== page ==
You’ve probably heard about how your kid’s gut bacteria can influence not just their overall health, but even how they behave. But gut bacteria research waits for no man, and the most recent findings suggest that you can influence your kid’s gut bacteria through more than just feeding them the right stuff. Specifically, a new study suggests that regular exercise early in life can boost “good” bacteria that promotes better brain and physical health over the course of their lifetime.
To be fair, the study in question was done on rights, so take the results with a grain of salt (or cheese, as the case may be). Researchers at the University Of Colorado Boulder found that regularly exercised young rats showed more of the gut bacteria associated with long term brain and physical health than those that were allowed to sloth around playing video games or texting with their friends. Given that scientists can’t equate rat age to kid age like they do — totally scientifically, of course — with dogs, it’s not entirely clear when you should start running your kid through circuit training to achieve peak gut bacteria diversity. But the results do show that there is a “peak time” when baby microbiomes could be at their most malleable for optimization. That’s because the young rats showed even better gut/brain benefits than adult rats with similar exercise routines.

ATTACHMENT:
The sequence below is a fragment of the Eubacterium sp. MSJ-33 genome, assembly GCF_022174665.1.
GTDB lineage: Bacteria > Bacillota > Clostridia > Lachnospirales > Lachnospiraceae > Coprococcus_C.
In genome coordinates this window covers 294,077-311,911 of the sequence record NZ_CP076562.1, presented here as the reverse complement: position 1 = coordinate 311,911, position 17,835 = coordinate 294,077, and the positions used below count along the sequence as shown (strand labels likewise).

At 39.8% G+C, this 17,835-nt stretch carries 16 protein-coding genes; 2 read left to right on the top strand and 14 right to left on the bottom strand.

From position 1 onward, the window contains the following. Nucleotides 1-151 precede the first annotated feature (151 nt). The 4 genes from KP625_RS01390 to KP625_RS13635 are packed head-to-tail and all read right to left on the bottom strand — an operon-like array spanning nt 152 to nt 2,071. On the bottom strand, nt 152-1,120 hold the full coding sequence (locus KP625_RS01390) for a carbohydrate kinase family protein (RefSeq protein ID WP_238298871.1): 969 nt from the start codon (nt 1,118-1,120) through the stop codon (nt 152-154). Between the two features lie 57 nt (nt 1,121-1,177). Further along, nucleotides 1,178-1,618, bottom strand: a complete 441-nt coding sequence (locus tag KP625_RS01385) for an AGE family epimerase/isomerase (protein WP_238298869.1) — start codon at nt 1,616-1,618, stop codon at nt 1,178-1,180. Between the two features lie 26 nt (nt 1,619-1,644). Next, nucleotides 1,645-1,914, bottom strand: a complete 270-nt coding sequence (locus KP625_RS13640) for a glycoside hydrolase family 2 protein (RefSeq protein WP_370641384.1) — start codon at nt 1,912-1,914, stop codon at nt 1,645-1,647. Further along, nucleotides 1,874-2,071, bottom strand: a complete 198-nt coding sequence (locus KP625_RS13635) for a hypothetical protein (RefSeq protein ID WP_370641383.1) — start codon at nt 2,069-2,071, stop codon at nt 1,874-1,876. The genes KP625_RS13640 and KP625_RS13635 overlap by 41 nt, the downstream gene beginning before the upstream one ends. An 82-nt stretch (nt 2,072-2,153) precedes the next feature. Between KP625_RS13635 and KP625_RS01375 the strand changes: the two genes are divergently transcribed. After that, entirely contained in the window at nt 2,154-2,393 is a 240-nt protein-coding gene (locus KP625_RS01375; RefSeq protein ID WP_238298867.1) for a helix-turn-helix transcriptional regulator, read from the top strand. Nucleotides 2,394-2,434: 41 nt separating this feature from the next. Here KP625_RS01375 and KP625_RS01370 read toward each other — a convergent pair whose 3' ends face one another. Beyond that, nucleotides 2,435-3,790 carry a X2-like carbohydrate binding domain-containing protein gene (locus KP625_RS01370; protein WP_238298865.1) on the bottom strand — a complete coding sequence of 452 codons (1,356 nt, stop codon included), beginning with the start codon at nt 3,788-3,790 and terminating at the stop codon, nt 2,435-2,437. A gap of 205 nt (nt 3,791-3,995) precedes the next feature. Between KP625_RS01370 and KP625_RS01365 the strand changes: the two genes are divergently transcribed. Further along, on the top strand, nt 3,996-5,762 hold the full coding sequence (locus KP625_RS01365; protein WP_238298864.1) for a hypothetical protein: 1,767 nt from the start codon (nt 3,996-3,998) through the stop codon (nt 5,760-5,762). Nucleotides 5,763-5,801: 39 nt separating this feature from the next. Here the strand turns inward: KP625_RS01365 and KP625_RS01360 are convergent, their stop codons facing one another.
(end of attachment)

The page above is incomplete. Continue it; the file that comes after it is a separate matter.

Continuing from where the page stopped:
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Obviously, this is study shows correlation, not causation (and in just rats, no less). But the link between exercise and improved brain function in kids is well established, and the evidence that gut bacteria communicates with the brain is pretty compelling as well. So consider the most recent news on the science wire to be one more reason to get your kid moving.